Capitalization rate (or "Cap Rate") is a real estate valuation measure used to compare different real estate investments. Although there are many variations, the cap rate is generally calculated as the ratio between the annual rental income produced by a real estate asset to its current market value.
Real estate investments compete with other assets (e.g. stocks and bonds) for investment dollars. If the opportunity cost of capital is too high, investors will use their capital to purchase other assets and the resulting decreased demand will drive prices down and cap rates up. If the inverse is true, cap rates will be driven down by the increased demand stemming from lower opportunity cost of capital.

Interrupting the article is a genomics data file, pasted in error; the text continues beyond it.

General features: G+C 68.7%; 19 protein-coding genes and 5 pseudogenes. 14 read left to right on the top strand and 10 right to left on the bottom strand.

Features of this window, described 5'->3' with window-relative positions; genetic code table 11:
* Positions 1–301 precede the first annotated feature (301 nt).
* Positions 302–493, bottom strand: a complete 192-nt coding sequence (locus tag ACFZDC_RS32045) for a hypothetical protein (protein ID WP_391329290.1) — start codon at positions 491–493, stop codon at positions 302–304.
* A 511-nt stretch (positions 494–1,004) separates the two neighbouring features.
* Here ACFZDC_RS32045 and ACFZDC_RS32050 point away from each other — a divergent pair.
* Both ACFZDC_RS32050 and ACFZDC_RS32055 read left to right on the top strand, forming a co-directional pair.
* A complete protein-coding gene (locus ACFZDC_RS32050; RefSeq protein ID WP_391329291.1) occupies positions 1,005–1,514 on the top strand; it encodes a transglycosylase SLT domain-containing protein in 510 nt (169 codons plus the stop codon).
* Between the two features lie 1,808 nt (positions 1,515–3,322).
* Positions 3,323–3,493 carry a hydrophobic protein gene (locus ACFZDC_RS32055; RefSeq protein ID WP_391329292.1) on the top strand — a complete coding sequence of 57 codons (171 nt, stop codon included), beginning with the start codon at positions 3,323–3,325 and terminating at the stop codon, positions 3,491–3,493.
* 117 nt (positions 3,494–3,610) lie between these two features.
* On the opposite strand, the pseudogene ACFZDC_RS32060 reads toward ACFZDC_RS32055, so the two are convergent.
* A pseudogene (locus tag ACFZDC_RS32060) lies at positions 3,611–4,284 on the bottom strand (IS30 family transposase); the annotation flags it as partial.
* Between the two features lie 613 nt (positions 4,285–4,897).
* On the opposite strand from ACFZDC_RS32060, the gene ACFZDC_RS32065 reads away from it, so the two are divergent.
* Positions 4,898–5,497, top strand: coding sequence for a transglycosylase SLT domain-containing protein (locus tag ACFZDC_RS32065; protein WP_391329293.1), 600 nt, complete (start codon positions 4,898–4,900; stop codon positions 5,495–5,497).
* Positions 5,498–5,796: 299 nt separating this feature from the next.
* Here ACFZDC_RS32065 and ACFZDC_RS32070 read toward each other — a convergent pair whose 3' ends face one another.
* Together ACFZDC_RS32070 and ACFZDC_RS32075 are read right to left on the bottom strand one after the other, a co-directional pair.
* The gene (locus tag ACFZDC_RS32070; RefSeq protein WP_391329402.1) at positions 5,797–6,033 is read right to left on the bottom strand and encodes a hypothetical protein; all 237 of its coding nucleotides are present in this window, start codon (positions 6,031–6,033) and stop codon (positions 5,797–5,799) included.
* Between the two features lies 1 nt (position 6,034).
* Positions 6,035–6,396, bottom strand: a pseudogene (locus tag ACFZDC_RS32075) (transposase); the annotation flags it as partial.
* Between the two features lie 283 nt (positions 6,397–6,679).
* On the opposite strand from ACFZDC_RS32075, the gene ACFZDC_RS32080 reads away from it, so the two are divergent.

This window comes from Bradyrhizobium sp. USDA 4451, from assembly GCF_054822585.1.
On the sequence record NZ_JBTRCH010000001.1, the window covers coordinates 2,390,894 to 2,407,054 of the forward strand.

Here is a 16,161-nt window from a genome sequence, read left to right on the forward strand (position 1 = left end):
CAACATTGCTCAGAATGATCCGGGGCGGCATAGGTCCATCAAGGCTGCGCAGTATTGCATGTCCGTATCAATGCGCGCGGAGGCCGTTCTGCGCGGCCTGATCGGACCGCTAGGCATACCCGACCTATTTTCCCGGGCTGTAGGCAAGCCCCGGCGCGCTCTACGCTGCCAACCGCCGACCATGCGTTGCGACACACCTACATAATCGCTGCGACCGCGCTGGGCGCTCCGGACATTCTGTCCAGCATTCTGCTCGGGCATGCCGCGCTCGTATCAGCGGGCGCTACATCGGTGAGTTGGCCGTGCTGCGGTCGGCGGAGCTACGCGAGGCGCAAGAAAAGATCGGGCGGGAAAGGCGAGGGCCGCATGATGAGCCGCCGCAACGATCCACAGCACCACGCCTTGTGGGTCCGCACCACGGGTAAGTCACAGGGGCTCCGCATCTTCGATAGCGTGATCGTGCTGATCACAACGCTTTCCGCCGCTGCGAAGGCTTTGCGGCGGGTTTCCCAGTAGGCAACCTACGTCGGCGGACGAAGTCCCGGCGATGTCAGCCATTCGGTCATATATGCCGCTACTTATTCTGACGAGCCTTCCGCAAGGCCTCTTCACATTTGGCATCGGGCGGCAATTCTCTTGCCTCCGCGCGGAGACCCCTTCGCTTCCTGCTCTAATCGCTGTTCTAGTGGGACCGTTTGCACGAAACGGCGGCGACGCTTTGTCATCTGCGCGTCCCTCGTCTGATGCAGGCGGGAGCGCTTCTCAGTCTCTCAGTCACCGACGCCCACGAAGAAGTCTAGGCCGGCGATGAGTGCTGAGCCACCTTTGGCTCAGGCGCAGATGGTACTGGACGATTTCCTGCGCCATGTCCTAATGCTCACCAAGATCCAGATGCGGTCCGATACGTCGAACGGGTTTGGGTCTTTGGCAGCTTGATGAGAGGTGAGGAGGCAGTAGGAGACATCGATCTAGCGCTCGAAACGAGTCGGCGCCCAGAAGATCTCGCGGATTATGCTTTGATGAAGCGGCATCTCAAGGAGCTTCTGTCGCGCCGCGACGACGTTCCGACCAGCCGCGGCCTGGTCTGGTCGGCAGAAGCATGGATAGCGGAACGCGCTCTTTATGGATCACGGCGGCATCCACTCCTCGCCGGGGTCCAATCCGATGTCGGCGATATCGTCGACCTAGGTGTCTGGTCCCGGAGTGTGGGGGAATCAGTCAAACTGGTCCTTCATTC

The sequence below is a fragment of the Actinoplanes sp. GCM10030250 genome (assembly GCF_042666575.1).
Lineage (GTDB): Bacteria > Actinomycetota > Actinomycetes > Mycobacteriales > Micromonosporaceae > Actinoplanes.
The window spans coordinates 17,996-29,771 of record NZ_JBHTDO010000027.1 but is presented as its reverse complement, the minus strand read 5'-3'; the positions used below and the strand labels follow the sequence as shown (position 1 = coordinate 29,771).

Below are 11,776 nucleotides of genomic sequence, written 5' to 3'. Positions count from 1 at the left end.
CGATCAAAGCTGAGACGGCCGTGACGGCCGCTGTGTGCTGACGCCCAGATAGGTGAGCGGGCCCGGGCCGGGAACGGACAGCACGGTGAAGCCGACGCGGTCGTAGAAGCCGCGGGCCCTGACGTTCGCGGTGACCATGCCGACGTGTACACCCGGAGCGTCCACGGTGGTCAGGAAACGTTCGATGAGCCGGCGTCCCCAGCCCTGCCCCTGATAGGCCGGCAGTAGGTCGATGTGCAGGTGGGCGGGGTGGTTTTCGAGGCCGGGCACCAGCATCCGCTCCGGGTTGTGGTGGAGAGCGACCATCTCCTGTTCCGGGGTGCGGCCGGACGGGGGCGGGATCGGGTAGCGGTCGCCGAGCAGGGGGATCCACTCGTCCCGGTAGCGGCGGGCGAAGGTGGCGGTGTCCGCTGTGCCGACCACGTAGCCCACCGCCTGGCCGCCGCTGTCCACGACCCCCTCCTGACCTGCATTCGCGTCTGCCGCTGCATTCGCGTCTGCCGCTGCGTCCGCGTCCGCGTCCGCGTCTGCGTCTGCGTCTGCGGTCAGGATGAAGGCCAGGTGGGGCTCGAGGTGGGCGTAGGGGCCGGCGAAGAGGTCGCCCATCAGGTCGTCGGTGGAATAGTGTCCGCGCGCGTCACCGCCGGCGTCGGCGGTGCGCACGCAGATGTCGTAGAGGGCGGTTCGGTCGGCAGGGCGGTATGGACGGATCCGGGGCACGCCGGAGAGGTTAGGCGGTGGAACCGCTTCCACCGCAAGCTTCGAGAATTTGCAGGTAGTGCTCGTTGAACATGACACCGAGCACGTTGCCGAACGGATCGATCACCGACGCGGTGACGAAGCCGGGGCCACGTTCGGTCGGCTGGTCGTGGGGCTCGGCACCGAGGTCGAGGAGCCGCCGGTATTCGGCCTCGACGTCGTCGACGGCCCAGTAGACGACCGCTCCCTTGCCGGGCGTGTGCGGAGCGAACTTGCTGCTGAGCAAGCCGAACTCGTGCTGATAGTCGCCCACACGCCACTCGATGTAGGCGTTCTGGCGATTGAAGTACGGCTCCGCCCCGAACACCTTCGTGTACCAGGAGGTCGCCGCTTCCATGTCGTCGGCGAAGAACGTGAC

The primary source of income in real estate is rent. Rental rates are driven by a variety of supply and demand factors which make up a separate market for rentable space. As investors consider an acquisition, they must project future movements of this market as it relates to the specific asset. If the market is expected to yield future increases in rental rates, investors will pay a higher price for the current income stream, pushing the cap rate down. If the market projects a weak outlook, investors will want to pay less, and cap rates will rise.